While the change in Grimes was inevitably a disruption, a strong cast meant this was still a satisfying performance. British soprano Sally Matthews brought a shimmering tone to Ellen Orford, darkening with grief in her Embroidery in childhood as she realises Grimes can’t be saved, while British baritone Mark Stone was a firm yet empathetic Balstrode, his voice rich with emotion in the final act.

Sally Matthews. Photo © Stephanie Do Rozario

There was plenty of Australian talent on show as well. Mezzo-soprano Hayley Sugars was a tough Auntie, though slightly underpowered at times, while sopranos Katie Stenzel and Natalie Christie Peluso brought character and energy to her ‘nieces’. Bradley Daley was a highlight as Methodist preacher Bob Boles, his tenor ringing out clearly in both his drunken lechery and self-righteous condemnation, as was Michael Honeyman as a lively Ned Keene. Andrew Collis brought an authoritative bass-baritone to the lawyer Swallow, while bass Jud Arthur was a gruff Hobson and mezzo Jacqueline Dark was a delight as the laudanum addicted busybody Mrs Sedley. Riley Brooker gave an effective performance in the silent role of Grimes’ traumatised apprentice John, while John McNeill was a comic Dr Crabbe.

Jacqueline Dark and Michael Honeyman Photo © Stephanie Do Rozario

The Queensland Symphony Orchestra, conducted here by Scottish conductor Rory Macdonald, brought Britten’s score to life with colour and energy. The biting brass – and their bell-like peeling in the opening of the second Sea Interlude – were a highlight, as was Yoko Okayasu’s viola solo in the Passacaglia. The balance was slightly uneven, however, and there were several times when the orchestra’s turbulent music engulfed the singers (this was particularly noticeable during the Prologue, when the chorus was positioned far back in the choir stalls).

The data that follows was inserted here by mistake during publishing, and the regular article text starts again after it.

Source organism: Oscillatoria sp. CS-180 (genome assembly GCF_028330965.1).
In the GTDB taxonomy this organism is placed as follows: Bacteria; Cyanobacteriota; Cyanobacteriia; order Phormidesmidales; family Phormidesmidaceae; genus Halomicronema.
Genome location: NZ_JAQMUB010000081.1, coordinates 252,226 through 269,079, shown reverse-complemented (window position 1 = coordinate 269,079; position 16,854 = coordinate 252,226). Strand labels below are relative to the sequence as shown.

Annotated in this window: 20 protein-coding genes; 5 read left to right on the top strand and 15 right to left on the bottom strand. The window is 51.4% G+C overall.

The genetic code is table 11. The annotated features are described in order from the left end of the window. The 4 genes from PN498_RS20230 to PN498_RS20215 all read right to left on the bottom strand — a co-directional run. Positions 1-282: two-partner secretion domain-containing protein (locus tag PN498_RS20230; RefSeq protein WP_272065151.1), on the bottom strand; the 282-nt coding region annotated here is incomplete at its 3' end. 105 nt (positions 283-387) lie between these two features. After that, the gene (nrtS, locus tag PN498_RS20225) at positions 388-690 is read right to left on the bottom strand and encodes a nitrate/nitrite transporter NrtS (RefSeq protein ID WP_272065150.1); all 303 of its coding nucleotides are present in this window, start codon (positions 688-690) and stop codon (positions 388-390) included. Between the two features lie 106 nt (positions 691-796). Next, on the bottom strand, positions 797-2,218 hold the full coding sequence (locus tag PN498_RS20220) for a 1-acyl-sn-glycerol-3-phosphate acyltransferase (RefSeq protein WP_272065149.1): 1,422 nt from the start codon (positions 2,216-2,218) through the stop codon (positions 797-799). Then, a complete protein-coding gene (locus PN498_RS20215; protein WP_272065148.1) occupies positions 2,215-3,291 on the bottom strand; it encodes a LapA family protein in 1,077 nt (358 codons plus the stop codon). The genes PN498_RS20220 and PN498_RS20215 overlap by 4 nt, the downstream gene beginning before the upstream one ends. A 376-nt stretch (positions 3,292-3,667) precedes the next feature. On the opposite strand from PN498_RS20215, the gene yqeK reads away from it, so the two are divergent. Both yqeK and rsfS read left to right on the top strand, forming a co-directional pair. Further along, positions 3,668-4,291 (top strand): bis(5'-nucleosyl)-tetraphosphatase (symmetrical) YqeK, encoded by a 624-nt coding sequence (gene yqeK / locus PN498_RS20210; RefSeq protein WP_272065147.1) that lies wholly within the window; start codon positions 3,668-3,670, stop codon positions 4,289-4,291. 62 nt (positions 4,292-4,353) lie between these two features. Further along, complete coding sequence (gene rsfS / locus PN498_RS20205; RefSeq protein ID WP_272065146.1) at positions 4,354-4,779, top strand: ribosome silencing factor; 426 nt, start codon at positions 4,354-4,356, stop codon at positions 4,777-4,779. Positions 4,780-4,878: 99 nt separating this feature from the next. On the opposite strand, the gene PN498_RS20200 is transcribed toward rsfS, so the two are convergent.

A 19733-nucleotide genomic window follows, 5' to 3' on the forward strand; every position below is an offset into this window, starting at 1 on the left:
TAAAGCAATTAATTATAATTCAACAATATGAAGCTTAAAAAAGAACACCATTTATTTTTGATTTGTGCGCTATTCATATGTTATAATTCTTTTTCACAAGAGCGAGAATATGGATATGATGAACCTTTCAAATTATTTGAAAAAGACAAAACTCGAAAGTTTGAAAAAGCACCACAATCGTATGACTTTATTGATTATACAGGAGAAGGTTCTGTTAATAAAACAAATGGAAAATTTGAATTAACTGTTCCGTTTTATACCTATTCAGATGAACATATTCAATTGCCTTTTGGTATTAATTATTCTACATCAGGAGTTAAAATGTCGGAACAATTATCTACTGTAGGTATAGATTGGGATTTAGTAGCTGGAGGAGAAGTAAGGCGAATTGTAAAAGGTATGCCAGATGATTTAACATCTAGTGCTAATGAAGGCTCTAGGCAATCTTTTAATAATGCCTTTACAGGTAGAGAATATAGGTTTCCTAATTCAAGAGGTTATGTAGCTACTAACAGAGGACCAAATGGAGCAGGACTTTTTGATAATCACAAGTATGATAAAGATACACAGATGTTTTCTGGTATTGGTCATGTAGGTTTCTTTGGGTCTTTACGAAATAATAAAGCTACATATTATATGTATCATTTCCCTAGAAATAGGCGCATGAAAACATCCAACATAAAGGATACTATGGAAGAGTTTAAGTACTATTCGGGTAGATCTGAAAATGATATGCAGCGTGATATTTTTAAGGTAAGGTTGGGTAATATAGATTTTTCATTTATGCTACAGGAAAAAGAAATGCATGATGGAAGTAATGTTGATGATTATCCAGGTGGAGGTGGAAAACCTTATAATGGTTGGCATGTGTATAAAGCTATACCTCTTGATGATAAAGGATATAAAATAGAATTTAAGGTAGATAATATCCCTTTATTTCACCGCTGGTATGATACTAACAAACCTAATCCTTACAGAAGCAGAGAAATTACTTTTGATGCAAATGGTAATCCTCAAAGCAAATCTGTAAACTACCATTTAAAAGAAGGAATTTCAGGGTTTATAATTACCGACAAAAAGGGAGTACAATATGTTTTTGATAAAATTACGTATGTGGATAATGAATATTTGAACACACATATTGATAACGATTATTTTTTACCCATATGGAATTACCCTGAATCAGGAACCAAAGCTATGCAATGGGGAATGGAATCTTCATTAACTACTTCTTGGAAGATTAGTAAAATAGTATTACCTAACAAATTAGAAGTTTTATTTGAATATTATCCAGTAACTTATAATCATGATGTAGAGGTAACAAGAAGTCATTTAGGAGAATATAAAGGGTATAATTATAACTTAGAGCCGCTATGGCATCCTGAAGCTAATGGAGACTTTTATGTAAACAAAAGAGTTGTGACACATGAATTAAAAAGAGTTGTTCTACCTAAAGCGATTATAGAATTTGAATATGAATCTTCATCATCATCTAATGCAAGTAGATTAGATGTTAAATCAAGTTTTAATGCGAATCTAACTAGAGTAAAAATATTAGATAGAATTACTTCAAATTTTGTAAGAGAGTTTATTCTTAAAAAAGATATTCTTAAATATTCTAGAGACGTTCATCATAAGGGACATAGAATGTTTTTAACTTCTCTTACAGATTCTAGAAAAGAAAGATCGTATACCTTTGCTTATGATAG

The townspeople are almost as elemental a force as the sea in Peter Grimes, and the chorus acquitted themselves marvellously, confidently handling Britten’s complex writing. The balance problems were largely ameliorated as the mass of townspeople surged forward to surround the orchestra and their climactic cries of “Peter Grimes” – delivered from the front of the stage, brandishing flaming torches and a noose-bound Grimes effigy – were terrifyingly potent.

Obvious drawbacks aside, this was a moving performance – though perhaps not quite the festival centrepiece it might have been in other circumstances. A spokesperson for Brisbane Festival has said Skelton is confident he will sing the role in Saturday’s performance. Otherwise Australian audiences may have to wait to hear his Grimes in concert performances with the Sydney Symphony Orchestra next year.


Peter Grimes is at QPAC as part of the Brisbane Festival until September 22